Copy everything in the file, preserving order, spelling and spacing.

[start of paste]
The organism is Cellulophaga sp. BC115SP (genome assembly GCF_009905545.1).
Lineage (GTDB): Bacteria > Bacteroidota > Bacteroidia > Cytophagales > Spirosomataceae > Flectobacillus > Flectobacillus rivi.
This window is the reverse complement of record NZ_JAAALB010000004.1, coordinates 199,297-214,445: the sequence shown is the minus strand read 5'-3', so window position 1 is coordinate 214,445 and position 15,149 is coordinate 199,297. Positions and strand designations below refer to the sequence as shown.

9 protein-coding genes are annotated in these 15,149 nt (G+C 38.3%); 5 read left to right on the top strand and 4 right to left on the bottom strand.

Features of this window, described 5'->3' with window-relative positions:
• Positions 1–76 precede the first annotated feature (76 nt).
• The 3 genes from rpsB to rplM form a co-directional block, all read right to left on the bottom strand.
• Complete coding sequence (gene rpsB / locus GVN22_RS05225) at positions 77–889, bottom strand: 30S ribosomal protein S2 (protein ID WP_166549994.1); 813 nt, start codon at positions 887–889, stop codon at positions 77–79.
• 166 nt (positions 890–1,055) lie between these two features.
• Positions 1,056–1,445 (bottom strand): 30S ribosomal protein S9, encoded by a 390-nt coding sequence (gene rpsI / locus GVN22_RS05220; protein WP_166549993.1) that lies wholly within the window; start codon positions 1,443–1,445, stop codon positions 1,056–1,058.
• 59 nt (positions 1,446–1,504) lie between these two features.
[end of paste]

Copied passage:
The organism is Cellulophaga sp. BC115SP (genome assembly GCF_009905545.1).
Lineage (GTDB): Bacteria > Bacteroidota > Bacteroidia > Cytophagales > Spirosomataceae > Flectobacillus > Flectobacillus rivi.
This window is the reverse complement of record NZ_JAAALB010000004.1, coordinates 199,297-214,445: the sequence shown is the minus strand read 5'-3', so window position 1 is coordinate 214,445 and position 15,149 is coordinate 199,297. Positions and strand designations below refer to the sequence as shown.

9 protein-coding genes are annotated in these 15,149 nt (G+C 38.3%); 5 read left to right on the top strand and 4 right to left on the bottom strand.

Features of this window, described 5'->3' with window-relative positions:
• Positions 1–76 precede the first annotated feature (76 nt).
• The 3 genes from rpsB to rplM form a co-directional block, all read right to left on the bottom strand.
• Complete coding sequence (gene rpsB / locus GVN22_RS05225) at positions 77–889, bottom strand: 30S ribosomal protein S2 (protein ID WP_166549994.1); 813 nt, start codon at positions 887–889, stop codon at positions 77–79.
• 166 nt (positions 890–1,055) lie between these two features.
• Positions 1,056–1,445 (bottom strand): 30S ribosomal protein S9, encoded by a 390-nt coding sequence (gene rpsI / locus GVN22_RS05220; protein WP_166549993.1) that lies wholly within the window; start codon positions 1,443–1,445, stop codon positions 1,056–1,058.
• 59 nt (positions 1,446–1,504) lie between these two features.